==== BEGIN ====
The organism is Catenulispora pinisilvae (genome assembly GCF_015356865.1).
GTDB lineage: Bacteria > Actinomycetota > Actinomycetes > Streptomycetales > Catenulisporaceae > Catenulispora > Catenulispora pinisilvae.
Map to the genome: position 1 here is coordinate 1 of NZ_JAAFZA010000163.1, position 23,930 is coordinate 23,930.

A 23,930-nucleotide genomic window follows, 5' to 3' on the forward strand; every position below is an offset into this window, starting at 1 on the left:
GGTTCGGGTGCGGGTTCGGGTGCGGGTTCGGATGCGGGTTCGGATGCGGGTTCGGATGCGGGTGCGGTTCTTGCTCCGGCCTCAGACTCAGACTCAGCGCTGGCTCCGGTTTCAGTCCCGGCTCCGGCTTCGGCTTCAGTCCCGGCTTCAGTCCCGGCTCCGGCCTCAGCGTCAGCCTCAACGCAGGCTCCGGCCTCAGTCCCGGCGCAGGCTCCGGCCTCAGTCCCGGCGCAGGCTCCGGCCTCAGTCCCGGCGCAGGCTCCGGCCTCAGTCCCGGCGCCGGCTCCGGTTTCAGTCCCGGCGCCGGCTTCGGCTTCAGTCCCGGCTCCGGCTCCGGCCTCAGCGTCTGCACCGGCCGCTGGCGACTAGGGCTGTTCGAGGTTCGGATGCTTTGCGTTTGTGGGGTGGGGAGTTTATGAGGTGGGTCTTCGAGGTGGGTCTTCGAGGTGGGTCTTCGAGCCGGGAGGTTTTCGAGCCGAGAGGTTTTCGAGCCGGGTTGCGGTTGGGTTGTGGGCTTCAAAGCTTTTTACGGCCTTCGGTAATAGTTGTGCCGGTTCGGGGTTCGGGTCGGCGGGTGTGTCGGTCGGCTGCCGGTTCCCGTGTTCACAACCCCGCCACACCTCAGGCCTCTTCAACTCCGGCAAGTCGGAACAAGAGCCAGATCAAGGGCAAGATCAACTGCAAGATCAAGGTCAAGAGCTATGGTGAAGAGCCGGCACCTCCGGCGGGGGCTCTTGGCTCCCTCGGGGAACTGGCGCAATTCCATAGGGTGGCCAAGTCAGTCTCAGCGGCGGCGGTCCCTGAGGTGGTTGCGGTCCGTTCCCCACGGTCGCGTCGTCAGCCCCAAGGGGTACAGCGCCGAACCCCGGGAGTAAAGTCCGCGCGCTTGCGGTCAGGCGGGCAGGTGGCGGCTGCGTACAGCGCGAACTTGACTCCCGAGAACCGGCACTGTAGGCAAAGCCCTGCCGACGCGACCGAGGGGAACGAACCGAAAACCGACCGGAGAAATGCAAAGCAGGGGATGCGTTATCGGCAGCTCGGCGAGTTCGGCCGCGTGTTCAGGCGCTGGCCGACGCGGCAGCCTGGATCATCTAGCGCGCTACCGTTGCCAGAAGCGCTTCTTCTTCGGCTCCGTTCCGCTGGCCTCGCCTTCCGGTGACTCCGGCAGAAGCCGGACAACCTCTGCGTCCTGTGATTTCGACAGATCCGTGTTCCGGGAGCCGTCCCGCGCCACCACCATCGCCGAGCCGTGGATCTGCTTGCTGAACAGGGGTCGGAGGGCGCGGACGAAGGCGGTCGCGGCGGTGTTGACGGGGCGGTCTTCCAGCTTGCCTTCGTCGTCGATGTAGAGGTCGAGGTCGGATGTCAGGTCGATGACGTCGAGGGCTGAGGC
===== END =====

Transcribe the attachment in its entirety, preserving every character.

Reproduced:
The organism is Catenulispora pinisilvae (genome assembly GCF_015356865.1).
GTDB lineage: Bacteria > Actinomycetota > Actinomycetes > Streptomycetales > Catenulisporaceae > Catenulispora > Catenulispora pinisilvae.
Map to the genome: position 1 here is coordinate 1 of NZ_JAAFZA010000163.1, position 23,930 is coordinate 23,930.

A 23,930-nucleotide genomic window follows, 5' to 3' on the forward strand; every position below is an offset into this window, starting at 1 on the left:
GGTTCGGGTGCGGGTTCGGGTGCGGGTTCGGATGCGGGTTCGGATGCGGGTTCGGATGCGGGTGCGGTTCTTGCTCCGGCCTCAGACTCAGACTCAGCGCTGGCTCCGGTTTCAGTCCCGGCTCCGGCTTCGGCTTCAGTCCCGGCTTCAGTCCCGGCTCCGGCCTCAGCGTCAGCCTCAACGCAGGCTCCGGCCTCAGTCCCGGCGCAGGCTCCGGCCTCAGTCCCGGCGCAGGCTCCGGCCTCAGTCCCGGCGCAGGCTCCGGCCTCAGTCCCGGCGCCGGCTCCGGTTTCAGTCCCGGCGCCGGCTTCGGCTTCAGTCCCGGCTCCGGCTCCGGCCTCAGCGTCTGCACCGGCCGCTGGCGACTAGGGCTGTTCGAGGTTCGGATGCTTTGCGTTTGTGGGGTGGGGAGTTTATGAGGTGGGTCTTCGAGGTGGGTCTTCGAGGTGGGTCTTCGAGCCGGGAGGTTTTCGAGCCGAGAGGTTTTCGAGCCGGGTTGCGGTTGGGTTGTGGGCTTCAAAGCTTTTTACGGCCTTCGGTAATAGTTGTGCCGGTTCGGGGTTCGGGTCGGCGGGTGTGTCGGTCGGCTGCCGGTTCCCGTGTTCACAACCCCGCCACACCTCAGGCCTCTTCAACTCCGGCAAGTCGGAACAAGAGCCAGATCAAGGGCAAGATCAACTGCAAGATCAAGGTCAAGAGCTATGGTGAAGAGCCGGCACCTCCGGCGGGGGCTCTTGGCTCCCTCGGGGAACTGGCGCAATTCCATAGGGTGGCCAAGTCAGTCTCAGCGGCGGCGGTCCCTGAGGTGGTTGCGGTCCGTTCCCCACGGTCGCGTCGTCAGCCCCAAGGGGTACAGCGCCGAACCCCGGGAGTAAAGTCCGCGCGCTTGCGGTCAGGCGGGCAGGTGGCGGCTGCGTACAGCGCGAACTTGACTCCCGAGAACCGGCACTGTAGGCAAAGCCCTGCCGACGCGACCGAGGGGAACGAACCGAAAACCGACCGGAGAAATGCAAAGCAGGGGATGCGTTATCGGCAGCTCGGCGAGTTCGGCCGCGTGTTCAGGCGCTGGCCGACGCGGCAGCCTGGATCATCTAGCGCGCTACCGTTGCCAGAAGCGCTTCTTCTTCGGCTCCGTTCCGCTGGCCTCGCCTTCCGGTGACTCCGGCAGAAGCCGGACAACCTCTGCGTCCTGTGATTTCGACAGATCCGTGTTCCGGGAGCCGTCCCGCGCCACCACCATCGCCGAGCCGTGGATCTGCTTGCTGAACAGGGGTCGGAGGGCGCGGACGAAGGCGGTCGCGGCGGTGTTGACGGGGCGGTCTTCCAGCTTGCCTTCGTCGTCGATGTAGAGGTCGAGGTCGGATGTCAGGTCGATGACGTCGAGGGCTGAGGC